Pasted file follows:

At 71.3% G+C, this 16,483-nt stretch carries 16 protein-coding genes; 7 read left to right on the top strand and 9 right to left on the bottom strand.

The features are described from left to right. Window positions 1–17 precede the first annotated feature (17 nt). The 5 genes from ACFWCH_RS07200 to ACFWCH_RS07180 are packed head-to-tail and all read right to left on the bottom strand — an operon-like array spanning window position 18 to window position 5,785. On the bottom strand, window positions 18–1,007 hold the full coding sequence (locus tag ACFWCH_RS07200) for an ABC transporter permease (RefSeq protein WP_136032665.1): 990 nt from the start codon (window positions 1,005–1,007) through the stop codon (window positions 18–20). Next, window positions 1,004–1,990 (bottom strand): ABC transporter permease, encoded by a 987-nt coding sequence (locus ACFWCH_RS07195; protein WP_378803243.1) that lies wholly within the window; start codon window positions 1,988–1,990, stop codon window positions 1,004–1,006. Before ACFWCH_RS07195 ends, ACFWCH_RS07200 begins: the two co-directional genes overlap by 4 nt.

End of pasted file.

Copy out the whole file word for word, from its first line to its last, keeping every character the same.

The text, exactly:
At 71.3% G+C, this 16,483-nt stretch carries 16 protein-coding genes; 7 read left to right on the top strand and 9 right to left on the bottom strand.

The features are described from left to right. Window positions 1–17 precede the first annotated feature (17 nt). The 5 genes from ACFWCH_RS07200 to ACFWCH_RS07180 are packed head-to-tail and all read right to left on the bottom strand — an operon-like array spanning window position 18 to window position 5,785. On the bottom strand, window positions 18–1,007 hold the full coding sequence (locus tag ACFWCH_RS07200) for an ABC transporter permease (RefSeq protein WP_136032665.1): 990 nt from the start codon (window positions 1,005–1,007) through the stop codon (window positions 18–20). Next, window positions 1,004–1,990 (bottom strand): ABC transporter permease, encoded by a 987-nt coding sequence (locus ACFWCH_RS07195; protein WP_378803243.1) that lies wholly within the window; start codon window positions 1,988–1,990, stop codon window positions 1,004–1,006. Before ACFWCH_RS07195 ends, ACFWCH_RS07200 begins: the two co-directional genes overlap by 4 nt.